Also in the Fine Arts Building is the Studio:HERE residency program, featuring a different artist every day turning a corner of the exhibition space into their own personal art studio. Expect painting, ceramics, fiber art, printmaking, and more. Alyssa Baguss has set up a Minnesota Artists Penny Press, with which you can hand-crank a design from one of four local artists into crushed coins, and Andy Sturdevant will turn the studio into his office, so you can watch him lay out books for his publishing imprint and even go on a Zoom call with a collaborator. See, artists aren't so different from the rest of us. Full schedule of artists is:

8/26: Arden Harrison-Bushnell, fiber/embroidery/bead artist • 8/27: Mike Smieja, potter • 8/28: Joshua Bindewald, printmaker • 8/29: April Malphurs, sculptor/glass artist • 8/30: Blair Treuer, fiber artist • 8/31: Niccu Tafarrodi, diorama artist • 9/1: Kristine Heykants, photographer • 9/2: Andy Sturdevant, artist book publisher/writer • 9/3: Scott Krohn, scratchboard/colored pencil artist • 9/4: Christopher Harrison, painting/drawing/sculpture artist • 9/5: Alyssa Baguss, though her Penny Press is active every day • 9/6: Kordula Coleman, ceramicist



2. Crop Art

A quintessential State Fair tradition, the crop art is always a blast. Expect a big wall of mostly small works, painstakingly assembled using a variety of seeds and glue, often taking the form of hilarious political commentary or equally hilarious celebrity portraiture. It's inside, and there's often a line, so it's your call whether it's worth the risk to see if the seed is mightier than the sword. 



3. Joyful World Mural Park

A new attraction this year, the Joyful World Mural Park is further west, just past the Grandstand. Produced by the State Fair in partnership with Forecast Public Art, the project will feature twelve of the best muralists working in the Twin Cities today — Leslie Barlow, Jennifer Davis, Jose Dominguez, Hibaaq Ibrahim, Tom Jay, Maiya Lea, Geno Okok, Shade Pratt, Xee Reiter, Joy Spika, Kao Lee Thao, and Thomasina Topbear — creating work envisioning a better world. Artists will be on site from 11am to 3pm each day, weather permitting, though not all at one time.

Tricia Heuring, who consulted for Forecast to help curate the event, explains: "These are intended to be mini-murals, for State Fair audiences to see up close the process of painting a large-scale artwork. Across the 12 days of the Fair the murals will all be in different stages of the process, some finishing earlier and others starting later. I think that will be an interesting evolution for the audiences. Just because you are there earlier in the Fair doesn't mean you'll only see in-progress murals... It's been a rough year and a half, so the theme of the mural park is Joyful World, giving the artists an opportunity to design something that makes us all feel like better days are ahead."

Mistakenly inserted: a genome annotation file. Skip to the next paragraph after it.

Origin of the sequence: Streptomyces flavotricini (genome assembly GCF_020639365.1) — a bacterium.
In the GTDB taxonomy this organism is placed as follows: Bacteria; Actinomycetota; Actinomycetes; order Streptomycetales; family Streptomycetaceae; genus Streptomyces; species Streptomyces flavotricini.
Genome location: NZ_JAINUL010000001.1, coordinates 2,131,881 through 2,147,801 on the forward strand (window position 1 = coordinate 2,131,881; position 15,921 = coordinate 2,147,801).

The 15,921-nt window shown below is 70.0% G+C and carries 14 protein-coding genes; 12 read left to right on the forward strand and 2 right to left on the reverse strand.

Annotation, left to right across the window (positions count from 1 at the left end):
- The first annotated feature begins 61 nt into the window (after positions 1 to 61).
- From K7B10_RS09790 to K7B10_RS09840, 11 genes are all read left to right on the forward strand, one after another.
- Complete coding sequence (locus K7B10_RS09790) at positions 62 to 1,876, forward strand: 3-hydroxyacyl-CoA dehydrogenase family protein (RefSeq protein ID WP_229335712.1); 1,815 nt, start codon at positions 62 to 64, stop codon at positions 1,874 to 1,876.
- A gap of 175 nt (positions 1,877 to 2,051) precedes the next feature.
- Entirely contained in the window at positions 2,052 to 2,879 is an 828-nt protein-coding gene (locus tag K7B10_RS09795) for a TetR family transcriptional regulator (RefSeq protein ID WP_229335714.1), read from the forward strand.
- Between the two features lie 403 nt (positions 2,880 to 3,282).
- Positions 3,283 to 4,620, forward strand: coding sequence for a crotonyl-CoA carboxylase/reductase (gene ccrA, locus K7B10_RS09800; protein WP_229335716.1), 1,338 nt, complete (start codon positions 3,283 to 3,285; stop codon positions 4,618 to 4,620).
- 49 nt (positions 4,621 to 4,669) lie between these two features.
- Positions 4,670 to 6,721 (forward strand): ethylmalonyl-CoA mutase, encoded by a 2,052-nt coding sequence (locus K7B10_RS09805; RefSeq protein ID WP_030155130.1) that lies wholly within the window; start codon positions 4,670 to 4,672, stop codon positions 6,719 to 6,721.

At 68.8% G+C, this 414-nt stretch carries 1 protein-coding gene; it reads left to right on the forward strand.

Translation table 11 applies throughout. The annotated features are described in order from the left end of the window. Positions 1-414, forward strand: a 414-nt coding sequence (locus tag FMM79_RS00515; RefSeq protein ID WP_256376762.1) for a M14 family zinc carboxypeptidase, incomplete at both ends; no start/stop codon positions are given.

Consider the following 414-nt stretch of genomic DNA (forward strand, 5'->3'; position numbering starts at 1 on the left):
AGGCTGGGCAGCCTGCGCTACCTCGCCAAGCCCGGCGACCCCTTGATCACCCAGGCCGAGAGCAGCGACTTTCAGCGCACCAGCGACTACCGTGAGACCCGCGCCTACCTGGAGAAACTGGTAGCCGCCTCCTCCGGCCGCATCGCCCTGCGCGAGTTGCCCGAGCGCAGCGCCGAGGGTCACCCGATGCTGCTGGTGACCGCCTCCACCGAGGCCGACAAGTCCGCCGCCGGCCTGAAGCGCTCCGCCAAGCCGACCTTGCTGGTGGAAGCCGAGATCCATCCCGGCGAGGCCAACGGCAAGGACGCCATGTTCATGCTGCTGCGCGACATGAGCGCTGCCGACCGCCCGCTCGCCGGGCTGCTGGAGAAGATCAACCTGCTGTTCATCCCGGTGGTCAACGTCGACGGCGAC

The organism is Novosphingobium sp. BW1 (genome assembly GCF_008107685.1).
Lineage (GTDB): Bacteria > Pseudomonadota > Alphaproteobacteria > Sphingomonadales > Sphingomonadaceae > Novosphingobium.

Mural by Shade Pratt (Fola). Photo by Tricia Heuring.



Image courtesy of

4. Cream of the Crop Artists

Just a few steps away, in the West End (open air) Market, stop in at the Cream of the Crop Artists Gallery to do some shopping. Expect a little bit of everything: fine art paintings, sculptures, abstract and pop art, and archival and silkscreened prints, as well as t-shirts, gifts, magnets, stickers, art ties, buttons, caps, you name it. Organized and staffed entirely by artists, it's a fun, safe spot to go digging for your new favorite treasure. Organizer and artist Genie Castro says, "We are open 9-9 daily in the open air of the West End Market. Our amazing booth is fun with artists working throughout the day." Plus, she adds, "We are right by the Schell’s stage!"

For those who can't make it, their shop is also fully online at With all the money you saved on tickets, parking, and sticked foods, you should buy yourself some art!

Some booth shots showing the wide variety of treasures available at Cream of the Crop Artists Gallery. Bottom: Genie Castro (second from left) with fellow artists and art-lovers in their booth at the West End Market. All photos courtesy of Genie Castro.



There's more art to be had  if you still have the stomach for it after all those cookies — from a variety of vendors at The Grandstand (5), the Merchandise Mart (6), and the International Bazaar (7) (which is also outside). I will leave that up to you, my friends. The sun is getting high in the sky, though, so I vote we bounce. 

Be safe out there! ◼︎


​Greta J Sandquist (Saint Paul), Becoming Something More, oil on panel

The Fair runs from August 26th - September 6th, from 6am to midnight everyday except Labor Day, when they close at 9pm. For more info, visit

All images are photos taken by the author unless otherwise noted. Article has been updated to include a photo of a Joyful World mural.